To take such a decision is a heavy step, and before it is taken it should always be remembered that it will bring a heavy burden of guilt to those who make the decision and are served thereby. This burden of guilt is something for which new generations will have to atone for long time, if unity and confidence between those affected could ever be reached.
Another formulation of the basic moral attitude may be expressed thus: “Life becomes meaningful to the extent that it is a life for others.” A life totally centred one’s the own ego becomes empty of meaning. It would make no difference if this life had not been lived. It does not contribute anything to the rest of the world. The meaninglessness of such a life may in the end become apparent even to the person in question himself. This rule is, however, not only adequate with respect to life as such; it has also validity in view of every single decision or action. I will mention one example from the Vietnam War. Mr Bruce Kittleson, who has been training army chaplains in Estonia, told me that his father had once been ordered to shoot North Vietnamese prisoners. Mr Kittleson Sr. was at that time a master sergeant. He refused to shoot them and went all the way up to the division commander until it was agreed that his refusal was correct. His motive was that he and his subordinates were not terrorists but soldiers.
The difference between soldiers and terrorists is that the soldier uses a restricted measure of violence to establish or save law and order in or between nations, whereas the terrorist uses unrestricted violence in order to create fear that leads to subjection. No doubt, an execution of the prisoners might have passed unnoticed due to the chaotic situation, but Mr Kittleson Sr. took the conflict with his superiors nevertheless. A conflict with superiors is a serious matter in all organisations, including the military. Mr Kittleson Sr. disregarded this difficulty. His own situation mattered less to him than the lives of the prisoners, who had recently been his enemies. His decision not only saved their lives; it was also a contribution to the re-establishment of international law within his unit. “Life becomes meaningful to the extent that it is a life for others.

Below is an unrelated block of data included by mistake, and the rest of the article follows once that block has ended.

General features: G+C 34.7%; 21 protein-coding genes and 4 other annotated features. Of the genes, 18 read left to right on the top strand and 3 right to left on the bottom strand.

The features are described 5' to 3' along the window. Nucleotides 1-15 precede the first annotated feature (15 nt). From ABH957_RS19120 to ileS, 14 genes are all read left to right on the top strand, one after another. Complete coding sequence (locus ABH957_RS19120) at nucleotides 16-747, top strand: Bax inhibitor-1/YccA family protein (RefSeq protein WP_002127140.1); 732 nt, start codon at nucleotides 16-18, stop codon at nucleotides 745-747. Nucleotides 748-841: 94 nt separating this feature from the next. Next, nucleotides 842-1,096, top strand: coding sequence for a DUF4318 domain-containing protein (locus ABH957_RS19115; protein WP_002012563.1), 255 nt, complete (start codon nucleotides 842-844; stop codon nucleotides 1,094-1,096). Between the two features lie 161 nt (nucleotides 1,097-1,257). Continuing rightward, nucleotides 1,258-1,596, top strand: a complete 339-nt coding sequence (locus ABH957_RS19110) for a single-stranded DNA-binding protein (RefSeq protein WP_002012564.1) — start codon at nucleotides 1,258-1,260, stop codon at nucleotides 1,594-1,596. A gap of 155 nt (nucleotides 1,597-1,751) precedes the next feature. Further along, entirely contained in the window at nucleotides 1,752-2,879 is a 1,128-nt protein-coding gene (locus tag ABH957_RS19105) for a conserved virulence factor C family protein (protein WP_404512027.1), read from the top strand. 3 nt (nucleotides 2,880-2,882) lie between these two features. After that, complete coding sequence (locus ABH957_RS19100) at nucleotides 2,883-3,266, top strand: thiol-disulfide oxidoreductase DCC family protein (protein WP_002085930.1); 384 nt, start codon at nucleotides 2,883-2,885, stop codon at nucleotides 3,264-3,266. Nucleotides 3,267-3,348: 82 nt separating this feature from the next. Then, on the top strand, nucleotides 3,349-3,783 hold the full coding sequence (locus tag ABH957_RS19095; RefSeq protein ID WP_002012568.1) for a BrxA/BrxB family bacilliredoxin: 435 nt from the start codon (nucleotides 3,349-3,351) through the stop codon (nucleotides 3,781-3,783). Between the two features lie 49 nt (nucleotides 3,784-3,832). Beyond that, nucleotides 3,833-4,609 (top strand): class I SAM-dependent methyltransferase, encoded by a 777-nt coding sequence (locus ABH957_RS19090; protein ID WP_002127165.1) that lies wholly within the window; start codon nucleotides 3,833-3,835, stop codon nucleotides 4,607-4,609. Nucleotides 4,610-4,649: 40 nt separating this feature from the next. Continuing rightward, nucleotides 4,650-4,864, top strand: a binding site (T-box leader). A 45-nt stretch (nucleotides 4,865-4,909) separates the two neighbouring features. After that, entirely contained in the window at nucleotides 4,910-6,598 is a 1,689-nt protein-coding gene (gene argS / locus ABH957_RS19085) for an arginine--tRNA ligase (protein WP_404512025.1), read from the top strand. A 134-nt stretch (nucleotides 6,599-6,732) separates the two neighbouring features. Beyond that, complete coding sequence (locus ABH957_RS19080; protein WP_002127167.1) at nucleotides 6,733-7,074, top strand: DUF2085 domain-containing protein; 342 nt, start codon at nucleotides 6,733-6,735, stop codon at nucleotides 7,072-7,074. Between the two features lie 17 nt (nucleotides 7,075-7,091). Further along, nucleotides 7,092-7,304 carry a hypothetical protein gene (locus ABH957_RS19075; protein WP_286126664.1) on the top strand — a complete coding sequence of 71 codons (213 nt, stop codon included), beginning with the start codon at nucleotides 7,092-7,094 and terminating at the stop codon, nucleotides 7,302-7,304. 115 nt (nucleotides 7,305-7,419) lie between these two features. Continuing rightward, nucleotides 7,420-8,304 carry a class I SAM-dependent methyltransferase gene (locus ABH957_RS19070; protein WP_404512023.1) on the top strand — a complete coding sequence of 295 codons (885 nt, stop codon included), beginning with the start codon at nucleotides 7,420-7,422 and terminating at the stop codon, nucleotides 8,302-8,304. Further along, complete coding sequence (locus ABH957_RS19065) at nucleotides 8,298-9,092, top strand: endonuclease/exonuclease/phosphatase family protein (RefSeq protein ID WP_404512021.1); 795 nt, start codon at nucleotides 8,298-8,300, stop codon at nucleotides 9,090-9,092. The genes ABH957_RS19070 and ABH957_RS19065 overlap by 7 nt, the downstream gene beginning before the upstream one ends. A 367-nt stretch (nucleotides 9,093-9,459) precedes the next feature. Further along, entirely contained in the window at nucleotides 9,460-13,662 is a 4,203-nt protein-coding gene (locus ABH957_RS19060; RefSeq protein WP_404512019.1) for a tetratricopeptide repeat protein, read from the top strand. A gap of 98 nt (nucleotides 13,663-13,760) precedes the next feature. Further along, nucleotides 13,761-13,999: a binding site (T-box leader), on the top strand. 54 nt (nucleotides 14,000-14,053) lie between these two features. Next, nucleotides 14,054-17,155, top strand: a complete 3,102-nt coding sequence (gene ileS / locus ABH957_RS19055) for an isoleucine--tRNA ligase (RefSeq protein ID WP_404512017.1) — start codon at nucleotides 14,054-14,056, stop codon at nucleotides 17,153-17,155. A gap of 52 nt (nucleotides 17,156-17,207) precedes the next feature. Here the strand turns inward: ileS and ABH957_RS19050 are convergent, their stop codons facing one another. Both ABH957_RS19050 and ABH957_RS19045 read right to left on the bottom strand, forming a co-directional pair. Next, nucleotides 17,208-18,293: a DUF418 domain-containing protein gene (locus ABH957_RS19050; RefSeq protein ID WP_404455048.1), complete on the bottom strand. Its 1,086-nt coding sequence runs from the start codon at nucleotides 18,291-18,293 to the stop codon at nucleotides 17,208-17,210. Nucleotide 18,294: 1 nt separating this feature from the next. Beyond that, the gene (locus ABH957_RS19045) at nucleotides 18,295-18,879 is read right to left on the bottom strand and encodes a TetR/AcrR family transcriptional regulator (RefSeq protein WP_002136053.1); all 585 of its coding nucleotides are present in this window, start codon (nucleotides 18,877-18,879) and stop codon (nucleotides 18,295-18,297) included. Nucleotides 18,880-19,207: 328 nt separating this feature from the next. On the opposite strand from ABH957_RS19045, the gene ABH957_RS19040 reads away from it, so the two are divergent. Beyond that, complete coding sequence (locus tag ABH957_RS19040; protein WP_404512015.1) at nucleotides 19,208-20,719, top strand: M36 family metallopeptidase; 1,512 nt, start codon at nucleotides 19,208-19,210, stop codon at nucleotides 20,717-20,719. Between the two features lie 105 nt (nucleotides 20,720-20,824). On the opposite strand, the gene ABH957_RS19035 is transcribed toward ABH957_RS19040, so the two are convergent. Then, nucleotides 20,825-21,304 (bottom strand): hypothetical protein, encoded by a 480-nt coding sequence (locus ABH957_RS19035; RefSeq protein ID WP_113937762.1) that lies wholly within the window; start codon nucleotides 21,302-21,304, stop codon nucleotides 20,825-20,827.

Let us now test the decision of Mr Kittleson Sr. with respect to a second rule: “Good actions grow out of good intentions.” In this case Mr Kittleson’s intention was good and courageous. In another case the intention might have been evil; if – for example – a sergeant major recognises that his platoon-commander has given an unlawful order and the subordinate notifies his superiors in order to injure the platoon-commander. On the other hand good intention is not enough; good judgement and knowledge must guide it. Later, Mr Kittleson Sr. was sent with paratroopers to rescue the American prisoners in Hanoi. The action was successful in every respect, except that the prisoners had been removed from the camp were the paratroopers were landed. The intention of the supreme leadership was no doubt good, but it lacked verdict and knowledge and the action brought no result but the loss of brave men.